318. PerroX Posted: January 02, 2013 at 02:03 PM (#4336983)
Joe, I dreamed I was you last night. Slipped on the ice and developed a subdural hematoma....
   319. CrosbyBird Posted: January 02, 2013 at 03:15 PM (#4337067)
That's easy to say on the internet, or when you have no stake at all in the argument and can run away from it at any time. It's far more interesting, and engaging, if you take the position of a James Alison and stand your ground while challenging the teachings as a theologian... or merely as a layman.

I actually think it's not "interesting" or "engaging," but shameful and pathetic. Gay Catholics seem like very close analogues to battered women that defend their abusive husbands.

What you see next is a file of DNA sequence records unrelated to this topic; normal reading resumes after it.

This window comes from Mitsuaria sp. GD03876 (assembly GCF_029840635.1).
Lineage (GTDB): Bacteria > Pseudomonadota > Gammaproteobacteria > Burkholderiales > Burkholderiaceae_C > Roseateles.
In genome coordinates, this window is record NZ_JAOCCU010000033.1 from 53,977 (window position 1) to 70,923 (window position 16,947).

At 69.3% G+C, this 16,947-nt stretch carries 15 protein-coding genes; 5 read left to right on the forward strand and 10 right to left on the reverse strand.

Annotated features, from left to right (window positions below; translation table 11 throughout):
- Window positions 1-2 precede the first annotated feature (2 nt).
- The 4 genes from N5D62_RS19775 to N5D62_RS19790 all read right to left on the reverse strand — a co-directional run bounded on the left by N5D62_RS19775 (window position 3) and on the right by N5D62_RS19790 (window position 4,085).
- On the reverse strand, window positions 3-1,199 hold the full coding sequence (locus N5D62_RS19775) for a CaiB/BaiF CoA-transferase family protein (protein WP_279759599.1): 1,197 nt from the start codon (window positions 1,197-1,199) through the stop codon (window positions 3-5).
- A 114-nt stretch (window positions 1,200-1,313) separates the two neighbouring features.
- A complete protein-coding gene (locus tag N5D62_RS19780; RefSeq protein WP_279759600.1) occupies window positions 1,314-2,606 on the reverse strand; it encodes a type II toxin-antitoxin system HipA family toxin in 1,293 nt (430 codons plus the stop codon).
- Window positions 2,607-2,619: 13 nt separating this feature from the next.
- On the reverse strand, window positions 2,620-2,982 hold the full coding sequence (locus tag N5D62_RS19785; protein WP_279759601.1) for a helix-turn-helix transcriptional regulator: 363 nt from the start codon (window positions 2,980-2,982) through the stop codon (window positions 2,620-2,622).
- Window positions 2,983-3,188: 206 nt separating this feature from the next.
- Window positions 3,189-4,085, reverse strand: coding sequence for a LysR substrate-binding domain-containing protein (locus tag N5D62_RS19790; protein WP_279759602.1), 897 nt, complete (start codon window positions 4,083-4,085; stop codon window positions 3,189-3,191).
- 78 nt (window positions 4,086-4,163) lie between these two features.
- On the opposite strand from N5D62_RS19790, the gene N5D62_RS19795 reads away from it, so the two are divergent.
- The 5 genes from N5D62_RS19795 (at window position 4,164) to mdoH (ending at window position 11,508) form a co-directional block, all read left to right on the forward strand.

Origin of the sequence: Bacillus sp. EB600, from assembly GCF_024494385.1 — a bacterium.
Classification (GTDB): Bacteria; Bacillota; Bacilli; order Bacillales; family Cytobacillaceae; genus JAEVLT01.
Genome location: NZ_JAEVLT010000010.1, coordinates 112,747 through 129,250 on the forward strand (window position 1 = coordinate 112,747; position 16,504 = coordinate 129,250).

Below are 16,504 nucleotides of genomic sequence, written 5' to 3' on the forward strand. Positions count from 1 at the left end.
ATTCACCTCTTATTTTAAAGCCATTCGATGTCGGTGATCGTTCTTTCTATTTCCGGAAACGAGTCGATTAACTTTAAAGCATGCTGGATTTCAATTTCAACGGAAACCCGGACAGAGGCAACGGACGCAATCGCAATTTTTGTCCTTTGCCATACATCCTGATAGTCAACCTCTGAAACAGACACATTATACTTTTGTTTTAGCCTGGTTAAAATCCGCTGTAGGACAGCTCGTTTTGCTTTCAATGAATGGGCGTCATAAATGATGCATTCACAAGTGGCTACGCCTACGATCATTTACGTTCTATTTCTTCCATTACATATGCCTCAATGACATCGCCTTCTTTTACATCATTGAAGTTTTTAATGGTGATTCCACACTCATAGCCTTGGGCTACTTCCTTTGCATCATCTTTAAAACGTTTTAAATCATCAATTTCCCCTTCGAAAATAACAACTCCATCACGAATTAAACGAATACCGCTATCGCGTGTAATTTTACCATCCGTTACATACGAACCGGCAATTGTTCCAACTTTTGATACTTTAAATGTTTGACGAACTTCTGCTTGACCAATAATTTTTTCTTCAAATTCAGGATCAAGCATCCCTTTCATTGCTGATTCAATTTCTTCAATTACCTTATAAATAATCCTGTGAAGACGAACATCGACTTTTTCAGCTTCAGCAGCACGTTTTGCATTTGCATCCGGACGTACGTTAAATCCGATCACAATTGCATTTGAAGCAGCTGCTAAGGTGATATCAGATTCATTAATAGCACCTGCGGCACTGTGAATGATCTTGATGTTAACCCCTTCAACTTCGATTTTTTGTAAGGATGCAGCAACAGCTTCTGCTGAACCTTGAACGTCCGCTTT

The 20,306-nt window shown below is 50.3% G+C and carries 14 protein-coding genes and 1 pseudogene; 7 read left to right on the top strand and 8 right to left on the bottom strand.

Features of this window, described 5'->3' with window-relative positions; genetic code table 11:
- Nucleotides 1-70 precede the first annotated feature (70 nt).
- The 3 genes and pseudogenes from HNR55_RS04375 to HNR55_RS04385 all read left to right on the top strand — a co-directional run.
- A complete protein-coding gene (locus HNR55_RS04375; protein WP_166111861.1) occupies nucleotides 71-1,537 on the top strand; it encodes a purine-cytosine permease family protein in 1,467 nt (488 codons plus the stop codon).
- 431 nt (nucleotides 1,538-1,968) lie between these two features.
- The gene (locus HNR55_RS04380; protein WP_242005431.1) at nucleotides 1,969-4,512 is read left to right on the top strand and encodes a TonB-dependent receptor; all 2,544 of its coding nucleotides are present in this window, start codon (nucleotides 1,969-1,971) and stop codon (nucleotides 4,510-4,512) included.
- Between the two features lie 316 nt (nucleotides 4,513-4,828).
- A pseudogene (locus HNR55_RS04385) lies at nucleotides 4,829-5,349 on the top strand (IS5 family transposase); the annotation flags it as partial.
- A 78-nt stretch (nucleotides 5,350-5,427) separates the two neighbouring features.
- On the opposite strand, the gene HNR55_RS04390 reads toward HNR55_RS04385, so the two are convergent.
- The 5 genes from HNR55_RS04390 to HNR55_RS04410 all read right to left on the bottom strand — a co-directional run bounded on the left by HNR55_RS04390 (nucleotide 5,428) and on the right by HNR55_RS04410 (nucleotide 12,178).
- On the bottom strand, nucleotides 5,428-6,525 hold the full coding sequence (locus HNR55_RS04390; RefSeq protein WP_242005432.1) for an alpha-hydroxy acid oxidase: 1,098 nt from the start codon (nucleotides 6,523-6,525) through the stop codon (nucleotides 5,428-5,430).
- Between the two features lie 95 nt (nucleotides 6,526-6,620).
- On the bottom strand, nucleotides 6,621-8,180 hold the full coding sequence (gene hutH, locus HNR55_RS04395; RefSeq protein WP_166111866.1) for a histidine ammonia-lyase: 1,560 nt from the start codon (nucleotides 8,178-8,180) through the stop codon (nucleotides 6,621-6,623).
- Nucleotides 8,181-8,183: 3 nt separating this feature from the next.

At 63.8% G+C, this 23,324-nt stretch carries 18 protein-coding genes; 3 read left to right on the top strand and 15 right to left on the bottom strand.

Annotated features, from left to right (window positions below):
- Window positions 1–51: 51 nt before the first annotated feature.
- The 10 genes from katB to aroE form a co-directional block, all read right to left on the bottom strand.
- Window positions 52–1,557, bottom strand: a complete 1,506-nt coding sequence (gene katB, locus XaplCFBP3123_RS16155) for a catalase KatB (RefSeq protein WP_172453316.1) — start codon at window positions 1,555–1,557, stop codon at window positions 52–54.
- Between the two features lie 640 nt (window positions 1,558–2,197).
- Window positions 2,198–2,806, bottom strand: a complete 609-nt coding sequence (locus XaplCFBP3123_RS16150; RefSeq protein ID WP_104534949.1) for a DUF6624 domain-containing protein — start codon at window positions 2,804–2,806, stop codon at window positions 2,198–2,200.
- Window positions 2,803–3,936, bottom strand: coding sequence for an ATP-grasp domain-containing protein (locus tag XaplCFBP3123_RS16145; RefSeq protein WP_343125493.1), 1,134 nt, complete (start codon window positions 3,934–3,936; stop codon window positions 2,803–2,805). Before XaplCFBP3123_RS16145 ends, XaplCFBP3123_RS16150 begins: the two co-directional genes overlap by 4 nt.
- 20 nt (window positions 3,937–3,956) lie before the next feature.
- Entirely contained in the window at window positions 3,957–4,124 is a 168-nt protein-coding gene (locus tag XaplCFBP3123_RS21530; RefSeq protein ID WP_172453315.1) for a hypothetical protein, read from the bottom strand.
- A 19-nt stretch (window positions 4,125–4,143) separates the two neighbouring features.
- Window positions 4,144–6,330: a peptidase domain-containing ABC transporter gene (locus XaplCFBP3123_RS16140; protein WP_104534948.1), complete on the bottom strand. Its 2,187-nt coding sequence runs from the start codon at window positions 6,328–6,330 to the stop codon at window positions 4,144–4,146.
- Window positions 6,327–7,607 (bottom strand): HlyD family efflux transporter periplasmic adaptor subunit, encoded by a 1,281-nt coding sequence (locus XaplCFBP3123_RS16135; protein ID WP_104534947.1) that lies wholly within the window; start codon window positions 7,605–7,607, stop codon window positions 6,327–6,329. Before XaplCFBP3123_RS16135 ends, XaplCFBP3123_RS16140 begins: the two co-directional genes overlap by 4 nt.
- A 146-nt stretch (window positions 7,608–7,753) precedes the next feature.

Namecalling really never gets you anywhere, except admittance to the peanut gallery.

It's not "namecalling" to call something by its proper name. The purpose of calling out bigotry as bigotry is to expose it for what it is, and to demonstrate the unacceptability of that behavior loudly and publicly.
   320. The Id of SugarBear Blanks Posted: January 02, 2013 at 03:34 PM (#4337083)
It's not "namecalling" to call something by its proper name.

What if you're wrong about its "proper name," as you were, for example, about the proper name to denominate the naked religious bigotry we see in the thread?

As others have noted, a thread faction has declared itself judge and jury over what things are "bigotry," and what things deserve "toleration." The faction has further appropriated to itself the power to slur those deemed to be "bigots" or "intolerant." What is the source of this appropriated authority?